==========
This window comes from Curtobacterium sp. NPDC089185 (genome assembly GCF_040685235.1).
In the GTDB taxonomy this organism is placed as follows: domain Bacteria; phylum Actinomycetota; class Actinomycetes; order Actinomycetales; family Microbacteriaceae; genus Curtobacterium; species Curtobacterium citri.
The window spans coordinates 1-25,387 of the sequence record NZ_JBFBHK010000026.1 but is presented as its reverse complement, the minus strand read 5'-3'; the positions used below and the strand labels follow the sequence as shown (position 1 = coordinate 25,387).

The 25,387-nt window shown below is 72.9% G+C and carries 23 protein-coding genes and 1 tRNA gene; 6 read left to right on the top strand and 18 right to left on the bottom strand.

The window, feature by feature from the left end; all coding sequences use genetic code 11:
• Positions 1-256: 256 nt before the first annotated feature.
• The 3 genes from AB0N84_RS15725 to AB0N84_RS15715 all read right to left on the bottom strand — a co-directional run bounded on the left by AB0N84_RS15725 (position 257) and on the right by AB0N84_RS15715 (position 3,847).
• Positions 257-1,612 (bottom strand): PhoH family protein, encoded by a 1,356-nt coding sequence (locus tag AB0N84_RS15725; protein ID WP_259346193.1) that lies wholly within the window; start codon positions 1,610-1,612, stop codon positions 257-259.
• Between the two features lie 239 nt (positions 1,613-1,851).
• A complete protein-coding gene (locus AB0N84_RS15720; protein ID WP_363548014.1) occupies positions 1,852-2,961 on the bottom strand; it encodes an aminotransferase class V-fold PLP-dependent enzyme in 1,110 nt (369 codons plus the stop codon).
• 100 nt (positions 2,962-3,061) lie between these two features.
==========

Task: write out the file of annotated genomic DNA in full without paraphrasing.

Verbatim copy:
This window comes from Curtobacterium sp. NPDC089185 (genome assembly GCF_040685235.1).
In the GTDB taxonomy this organism is placed as follows: domain Bacteria; phylum Actinomycetota; class Actinomycetes; order Actinomycetales; family Microbacteriaceae; genus Curtobacterium; species Curtobacterium citri.
The window spans coordinates 1-25,387 of the sequence record NZ_JBFBHK010000026.1 but is presented as its reverse complement, the minus strand read 5'-3'; the positions used below and the strand labels follow the sequence as shown (position 1 = coordinate 25,387).

The 25,387-nt window shown below is 72.9% G+C and carries 23 protein-coding genes and 1 tRNA gene; 6 read left to right on the top strand and 18 right to left on the bottom strand.

The window, feature by feature from the left end; all coding sequences use genetic code 11:
• Positions 1-256: 256 nt before the first annotated feature.
• The 3 genes from AB0N84_RS15725 to AB0N84_RS15715 all read right to left on the bottom strand — a co-directional run bounded on the left by AB0N84_RS15725 (position 257) and on the right by AB0N84_RS15715 (position 3,847).
• Positions 257-1,612 (bottom strand): PhoH family protein, encoded by a 1,356-nt coding sequence (locus tag AB0N84_RS15725; protein ID WP_259346193.1) that lies wholly within the window; start codon positions 1,610-1,612, stop codon positions 257-259.
• Between the two features lie 239 nt (positions 1,613-1,851).
• A complete protein-coding gene (locus AB0N84_RS15720; protein ID WP_363548014.1) occupies positions 1,852-2,961 on the bottom strand; it encodes an aminotransferase class V-fold PLP-dependent enzyme in 1,110 nt (369 codons plus the stop codon).
• 100 nt (positions 2,962-3,061) lie between these two features.